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Nest shaped compressed green tea. Each nest makes tea for 3. Full bodied with a hint of oak.
This ancient variety of tea is made from a Yunnan large leaf varietal, Camelia Assamica, and is actually a variety of Pu-erh. The pods themselves are made by taking the processed green leaves, steaming them, and then pressing them into small bowl-shaped forms. The process is quite laborious as each pod must be pressed by hand.
Mini Tou Cha pods, like all Pu-erh teas age exceptionally well - in China it is not that uncommon to find processed tea in local Yunnan tea shops that has been aged for 25 years or more! When infused the tea has a mild musty character that to connoisseurs is immediately identifiable as Yunnan Pu-erh. To the initiated, this character can be surprising and remind one of the smells of fresh earth. It is also because of this character that the tea is known in some parts of China as "Earth tea."
As with many green teas, and especially Pu-erh teas, mini-Toucha pods can be infused multiple times. The next time you brew up a pot pay close attention to the flavor profile of the cup. Much like re-reading a novel, or watching a movie again, you will discover that while the fundamental character remains, the subtle nuances of flavor will change slightly from cup to cup - a subtle mustiness here - a milder sweetness there. This is truly one of the Yunnan provinces most compelling brews.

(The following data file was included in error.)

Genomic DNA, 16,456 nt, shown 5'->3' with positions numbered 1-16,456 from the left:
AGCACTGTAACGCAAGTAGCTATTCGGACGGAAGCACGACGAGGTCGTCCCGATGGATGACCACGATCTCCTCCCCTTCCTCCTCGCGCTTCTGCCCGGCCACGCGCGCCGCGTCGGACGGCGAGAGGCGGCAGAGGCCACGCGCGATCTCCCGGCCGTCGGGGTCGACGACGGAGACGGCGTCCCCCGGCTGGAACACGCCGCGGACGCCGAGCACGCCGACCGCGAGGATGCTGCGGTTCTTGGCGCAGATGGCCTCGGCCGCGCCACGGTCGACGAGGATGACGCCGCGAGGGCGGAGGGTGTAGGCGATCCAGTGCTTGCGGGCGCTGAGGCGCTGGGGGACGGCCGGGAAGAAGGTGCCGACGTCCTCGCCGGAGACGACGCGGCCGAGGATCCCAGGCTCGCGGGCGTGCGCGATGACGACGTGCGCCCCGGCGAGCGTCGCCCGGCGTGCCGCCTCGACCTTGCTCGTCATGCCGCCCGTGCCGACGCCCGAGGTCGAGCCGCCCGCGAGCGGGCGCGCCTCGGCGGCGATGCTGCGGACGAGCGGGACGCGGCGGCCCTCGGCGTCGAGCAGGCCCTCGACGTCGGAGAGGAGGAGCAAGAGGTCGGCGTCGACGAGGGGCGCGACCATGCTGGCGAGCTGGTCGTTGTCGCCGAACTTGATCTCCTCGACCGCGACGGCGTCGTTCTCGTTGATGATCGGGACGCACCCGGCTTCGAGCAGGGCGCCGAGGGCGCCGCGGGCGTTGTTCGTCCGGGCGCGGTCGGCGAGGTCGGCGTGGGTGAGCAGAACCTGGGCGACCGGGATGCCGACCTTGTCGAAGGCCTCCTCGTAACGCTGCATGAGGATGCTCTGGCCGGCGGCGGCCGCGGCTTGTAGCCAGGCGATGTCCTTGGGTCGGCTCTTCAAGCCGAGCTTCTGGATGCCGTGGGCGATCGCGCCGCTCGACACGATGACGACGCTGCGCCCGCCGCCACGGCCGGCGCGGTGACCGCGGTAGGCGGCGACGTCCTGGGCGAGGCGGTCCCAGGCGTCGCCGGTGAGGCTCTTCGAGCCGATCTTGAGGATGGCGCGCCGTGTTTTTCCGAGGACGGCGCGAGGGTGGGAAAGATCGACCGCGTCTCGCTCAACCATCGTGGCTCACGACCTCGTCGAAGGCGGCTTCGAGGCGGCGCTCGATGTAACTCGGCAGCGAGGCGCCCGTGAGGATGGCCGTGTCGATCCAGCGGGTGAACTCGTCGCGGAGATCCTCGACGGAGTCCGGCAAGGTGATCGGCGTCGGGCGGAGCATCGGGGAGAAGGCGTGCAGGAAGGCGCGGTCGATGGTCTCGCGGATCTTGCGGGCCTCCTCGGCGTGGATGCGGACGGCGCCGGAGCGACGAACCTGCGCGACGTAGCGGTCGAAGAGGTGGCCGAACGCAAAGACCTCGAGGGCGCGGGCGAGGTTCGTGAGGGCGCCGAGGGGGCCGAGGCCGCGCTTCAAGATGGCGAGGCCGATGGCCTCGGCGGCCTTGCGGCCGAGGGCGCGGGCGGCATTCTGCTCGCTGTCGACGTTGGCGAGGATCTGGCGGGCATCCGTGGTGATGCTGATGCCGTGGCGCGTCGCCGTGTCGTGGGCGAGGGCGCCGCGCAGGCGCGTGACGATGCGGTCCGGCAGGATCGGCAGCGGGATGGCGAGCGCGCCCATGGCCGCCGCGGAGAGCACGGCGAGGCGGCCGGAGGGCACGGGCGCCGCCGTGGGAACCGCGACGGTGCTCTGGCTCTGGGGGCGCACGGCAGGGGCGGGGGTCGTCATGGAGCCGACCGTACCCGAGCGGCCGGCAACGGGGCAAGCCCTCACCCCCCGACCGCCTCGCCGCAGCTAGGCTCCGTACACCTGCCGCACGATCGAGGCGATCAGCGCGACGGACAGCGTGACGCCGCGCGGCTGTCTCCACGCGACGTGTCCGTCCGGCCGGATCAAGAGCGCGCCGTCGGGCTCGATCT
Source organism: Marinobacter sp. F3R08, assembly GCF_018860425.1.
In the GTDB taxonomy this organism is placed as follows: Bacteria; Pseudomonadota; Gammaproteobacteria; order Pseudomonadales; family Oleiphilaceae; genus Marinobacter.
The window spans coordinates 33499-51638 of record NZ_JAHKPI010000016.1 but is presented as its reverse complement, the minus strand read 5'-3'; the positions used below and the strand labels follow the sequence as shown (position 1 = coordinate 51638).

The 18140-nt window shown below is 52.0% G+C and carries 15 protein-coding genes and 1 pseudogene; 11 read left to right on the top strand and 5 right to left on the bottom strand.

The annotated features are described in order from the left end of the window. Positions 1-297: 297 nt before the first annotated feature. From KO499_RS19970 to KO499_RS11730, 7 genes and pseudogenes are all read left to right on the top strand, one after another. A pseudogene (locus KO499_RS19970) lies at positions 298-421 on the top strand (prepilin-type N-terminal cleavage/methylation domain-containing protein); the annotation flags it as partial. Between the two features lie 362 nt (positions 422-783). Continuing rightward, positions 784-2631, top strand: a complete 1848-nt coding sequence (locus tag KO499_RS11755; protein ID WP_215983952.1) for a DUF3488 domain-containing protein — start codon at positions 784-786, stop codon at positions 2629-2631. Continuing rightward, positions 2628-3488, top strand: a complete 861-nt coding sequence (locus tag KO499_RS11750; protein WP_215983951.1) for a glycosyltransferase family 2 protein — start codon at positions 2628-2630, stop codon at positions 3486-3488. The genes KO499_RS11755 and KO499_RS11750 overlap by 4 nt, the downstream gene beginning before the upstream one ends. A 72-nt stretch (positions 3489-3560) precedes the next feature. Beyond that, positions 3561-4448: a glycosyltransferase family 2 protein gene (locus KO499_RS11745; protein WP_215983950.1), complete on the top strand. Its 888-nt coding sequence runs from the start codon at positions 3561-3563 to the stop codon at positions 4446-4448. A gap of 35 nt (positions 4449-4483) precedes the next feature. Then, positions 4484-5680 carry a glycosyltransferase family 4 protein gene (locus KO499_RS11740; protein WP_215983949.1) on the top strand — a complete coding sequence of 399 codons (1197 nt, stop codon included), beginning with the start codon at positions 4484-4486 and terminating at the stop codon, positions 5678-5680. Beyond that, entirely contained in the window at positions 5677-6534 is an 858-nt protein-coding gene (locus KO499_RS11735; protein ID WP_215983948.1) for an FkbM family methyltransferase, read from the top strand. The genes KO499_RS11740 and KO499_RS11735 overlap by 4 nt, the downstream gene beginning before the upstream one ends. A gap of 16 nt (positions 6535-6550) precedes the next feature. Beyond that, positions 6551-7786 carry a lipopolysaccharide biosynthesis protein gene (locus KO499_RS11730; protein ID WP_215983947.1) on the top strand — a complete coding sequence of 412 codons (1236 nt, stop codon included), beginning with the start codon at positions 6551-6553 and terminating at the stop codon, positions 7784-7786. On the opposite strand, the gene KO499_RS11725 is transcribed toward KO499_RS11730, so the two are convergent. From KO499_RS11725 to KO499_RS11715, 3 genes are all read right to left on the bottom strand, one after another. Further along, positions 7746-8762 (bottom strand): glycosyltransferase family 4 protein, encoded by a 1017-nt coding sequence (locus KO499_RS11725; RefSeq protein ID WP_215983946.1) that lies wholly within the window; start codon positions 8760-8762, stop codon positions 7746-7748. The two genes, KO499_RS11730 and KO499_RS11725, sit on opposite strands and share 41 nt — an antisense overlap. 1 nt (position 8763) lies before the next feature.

Brewing for Best Results
Ideal Brewing Temperature: 180°F/82°C.
Minimum Brewing Temperature: 175°F/79°C.
Bring filtered or freshly drawn cold water to 180°F/ 82°C. Break apart tea. With an infuser, use 1 slightly heaping teaspoon of loose tea per 8 oz of fluid water. Rinse the tea first by placing enough prepared water over the leaves and leave set for 10 seconds. Discard rinse water. Do not drink. Steep 1-2 minutes according to taste (the longer the steeping time the stronger the tea). If you leave the tea too long where it becomes cloudy, the taste will be bitter.
Tea(s) From: China
Region(s): Yunnan Province
Luxury Ingredients: Green tea
Making an amazing cup of tea requires several things. High quality tea, filtered or freshly drawn cold water, correct water temperature, time of infusion, and filters/infusers. Unfiltered water or too hot of water can ruin the best of teas. Always use filtered or freshly drawn cold water. Any flavor from water treatments or heavy minerals such as lime or calcium can taint the water. Brew at the ideal temperature. Too hot of water can scorch the leaves and produce a bitter brew. If you find that the tea is still bitter following the recommended brewing temperature, try lowering the brew temperature another 5 to 10 degrees. Use infusers that allow the tea leaves to fully expand and has full contact with the water. Ditch the tea bags. Know the steeping time for your tea. Too long of steeping can make your tea bitter and undesirable. Too short of time will make a weak tea. Don’t make tea in the microwave.
We strongly recommend using filtered or freshly drawn cold water brought to a rolling boil when brewing all types of tea. Today’s water has been known to carry viruses, parasites and bacteria. Boiling the water will kill these elements and reduce the potential incidence of water-borne illness. Cool the water to the ideal brewing temperature before brewing.